We'll mass-produce these modules and apply them in lots of different configurations. That's our focus in the coming year.
What business are you aiming Armadillo at?
Carmack: We're looking at some ways to commercially exploit the current generation of vehicles, like vertical drag racing and space diving. The space diving record was set in the '50s by an Air Force colonel from 105,000 feet, and he needed to be in a full-pressure space suit. All the records have been set by riding in a helium balloon, which would take a few hours, and it's extremely weather dependent. But if you were in a rocket, it would only take you two minutes to get there.
One of the great aspects of our development process is that we've been doing this so cheaply that a few stunts can make the company profitable and pay for the development.
But we think the first really significant business opportunity is with the suborbital space tourism market, taking people up to 100 kilometers on a rocket. Virgin Galactic has really proved that that market exists by taking in over $20 million of hard-cash deposits. But it is worth noting that they do not have any kind of an exclusive arrangement with Burt Rutan's development company and that if somebody else comes up with a vehicle (with) worthwhile capability, they'll be more than happy to work with other companies. So it's not out of the question that we might wind up flying some of the Virgin passengers at some point.
Why would Armadillo's vehicle be superior to Virgin's or others'?
Carmack: Well, SpaceShipOne and SpaceShipTwo are built from Burt Rutan's perspective as an aircraft designer, and he's probably the best person in the entire world to build a vehicle like that. But fundamentally, I'm from the camp that says that spaceships really shouldn't look very much like airplanes (because) they're going to be much more expensive to operate, have lower relative performance and probably cost more to fabricate.
We have some idea of their expenses per flight, based on their engine technology and their operational cost. And they could certainly turn a pretty good profit at $200,000 per passenger, but it's not likely that they could turn a good profit if the price pressure pushes it down to $50,000 or lower.
A good rocket, in my opinion, looks like a flying fuel tank. If you just fly it straight up and straight down, the operational cost is very, very low. It's essentially just the ground crew time and thethat you wind up burning on the way up, and there's no technical reason why a vehicle can't wind up being profitable with the ticket price of $10,000 per passenger.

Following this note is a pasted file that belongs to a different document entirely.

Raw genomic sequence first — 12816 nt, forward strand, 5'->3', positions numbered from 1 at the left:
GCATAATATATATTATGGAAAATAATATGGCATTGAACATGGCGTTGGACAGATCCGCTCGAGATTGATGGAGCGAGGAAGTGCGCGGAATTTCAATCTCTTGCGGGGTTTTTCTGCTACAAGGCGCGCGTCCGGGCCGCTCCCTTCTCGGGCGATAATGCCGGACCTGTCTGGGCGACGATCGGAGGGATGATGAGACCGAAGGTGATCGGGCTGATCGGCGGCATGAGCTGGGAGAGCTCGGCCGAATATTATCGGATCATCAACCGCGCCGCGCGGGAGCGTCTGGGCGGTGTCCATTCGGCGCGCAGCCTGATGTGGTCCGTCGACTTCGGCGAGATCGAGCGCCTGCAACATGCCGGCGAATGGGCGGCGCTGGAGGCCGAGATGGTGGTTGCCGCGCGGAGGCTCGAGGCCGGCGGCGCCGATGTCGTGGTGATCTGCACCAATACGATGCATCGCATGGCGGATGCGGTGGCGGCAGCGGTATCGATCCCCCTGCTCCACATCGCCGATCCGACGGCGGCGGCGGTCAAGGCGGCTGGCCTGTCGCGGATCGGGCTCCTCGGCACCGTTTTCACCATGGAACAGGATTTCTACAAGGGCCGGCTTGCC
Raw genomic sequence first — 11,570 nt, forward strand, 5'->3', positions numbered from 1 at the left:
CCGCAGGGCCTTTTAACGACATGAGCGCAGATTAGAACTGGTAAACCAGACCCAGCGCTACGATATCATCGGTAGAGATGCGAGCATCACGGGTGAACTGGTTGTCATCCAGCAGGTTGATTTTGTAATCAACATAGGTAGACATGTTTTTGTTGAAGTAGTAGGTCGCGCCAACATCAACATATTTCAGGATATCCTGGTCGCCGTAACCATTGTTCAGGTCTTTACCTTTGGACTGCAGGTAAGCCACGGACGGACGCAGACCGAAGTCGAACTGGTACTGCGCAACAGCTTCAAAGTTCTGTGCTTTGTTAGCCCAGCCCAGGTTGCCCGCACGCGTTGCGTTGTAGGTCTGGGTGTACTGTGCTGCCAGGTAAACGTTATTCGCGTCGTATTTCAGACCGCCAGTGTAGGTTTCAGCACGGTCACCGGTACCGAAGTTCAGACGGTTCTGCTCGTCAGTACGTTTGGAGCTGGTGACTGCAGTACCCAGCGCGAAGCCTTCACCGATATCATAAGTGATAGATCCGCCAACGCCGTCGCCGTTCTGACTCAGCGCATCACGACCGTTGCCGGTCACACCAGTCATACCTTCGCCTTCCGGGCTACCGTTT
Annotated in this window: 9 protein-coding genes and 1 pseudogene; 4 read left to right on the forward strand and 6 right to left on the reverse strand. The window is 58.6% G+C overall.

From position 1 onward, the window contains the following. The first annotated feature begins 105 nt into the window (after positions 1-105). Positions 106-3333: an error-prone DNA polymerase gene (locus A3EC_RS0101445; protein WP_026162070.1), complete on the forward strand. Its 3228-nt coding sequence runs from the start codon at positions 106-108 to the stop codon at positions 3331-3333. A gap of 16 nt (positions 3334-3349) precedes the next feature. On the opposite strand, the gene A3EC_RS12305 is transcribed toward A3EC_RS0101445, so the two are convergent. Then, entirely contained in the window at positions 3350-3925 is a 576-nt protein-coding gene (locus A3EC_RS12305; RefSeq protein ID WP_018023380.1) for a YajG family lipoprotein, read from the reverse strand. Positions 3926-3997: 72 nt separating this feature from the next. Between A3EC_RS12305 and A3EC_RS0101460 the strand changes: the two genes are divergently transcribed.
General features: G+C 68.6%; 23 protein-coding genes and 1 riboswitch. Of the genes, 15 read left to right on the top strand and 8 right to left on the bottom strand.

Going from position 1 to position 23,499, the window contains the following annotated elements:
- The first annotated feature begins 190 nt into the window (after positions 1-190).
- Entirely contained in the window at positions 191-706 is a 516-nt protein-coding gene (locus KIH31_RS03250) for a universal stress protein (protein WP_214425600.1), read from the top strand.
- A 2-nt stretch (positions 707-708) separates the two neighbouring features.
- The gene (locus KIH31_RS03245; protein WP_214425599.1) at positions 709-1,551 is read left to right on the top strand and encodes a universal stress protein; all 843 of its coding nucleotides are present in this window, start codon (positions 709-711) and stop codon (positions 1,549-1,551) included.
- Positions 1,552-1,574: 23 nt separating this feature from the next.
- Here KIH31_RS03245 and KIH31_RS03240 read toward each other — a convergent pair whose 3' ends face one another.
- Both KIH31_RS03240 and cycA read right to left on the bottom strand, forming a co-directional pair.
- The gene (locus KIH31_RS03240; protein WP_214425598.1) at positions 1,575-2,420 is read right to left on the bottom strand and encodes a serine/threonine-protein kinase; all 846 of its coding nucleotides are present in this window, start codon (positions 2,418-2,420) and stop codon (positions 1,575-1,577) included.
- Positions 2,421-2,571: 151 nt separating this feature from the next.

Now that's not going to happen for a few generations (because) you'll have lots of experimental issues. But 10 years from now, if the market doesn't completely evaporate, you'd wind up with $10,000 ticket prices. And it would be for a vehicle that looks more like a vertical takeoff and landing, flying fuel tank, which is better operationally than a carrier-aircraft-based system.
Do you think that there is a big enough market for daredevil rocket diving? It seems like some new event for the X Games.
Carmack: There are probably a dozen people who are interested in one-upmanship: somebody wants to go to a 110,000-feet drop; the next person wants to go to 120,000 feet. It may be something that can be done more like a high-priced stunt, rather than a passenger thing, with a whole different level of informed consent because it would be on a very experimental vehicle and essentially a no-net stunt.
Would the rocket be like Pixel with an open-air chair?
Carmack: We were just going over this on Saturday and after a little bit of joking, the first thought was that (the seat) would be a saddle. That would be a very Texas and Armadillo. But then we decided that a racing motorcycle seat is probably the best thing on the current generation vehicle, mounted on a frame above the current computer.
We will probably wind up doing this for next year's X Prize Cup. Before that, we'll fly a dummy on the vehicle as our payload ballast.
How do you imagine it will work?
We'll probably have an "AeroShell" over (the rocket) just to reasonably streamline it with the person underneath. The rocket would go ahead and burn to--I don't have real simulation numbers on this--but the engine throttles down a little bit at maybe 70,000 feet and coasts up over your target altitude, so you wind up coming back down with the rocket and letting it pick up a little bit of air resistance. The air is very thin up there, but you get up to a few hundred miles per hour coming down. The person riding it would probably just toss off the AeroShell and let it flutter to the ground and then, while sitting on the rocket, open the parachute and get pulled away from (the rocket) rather than actually leaping off of it.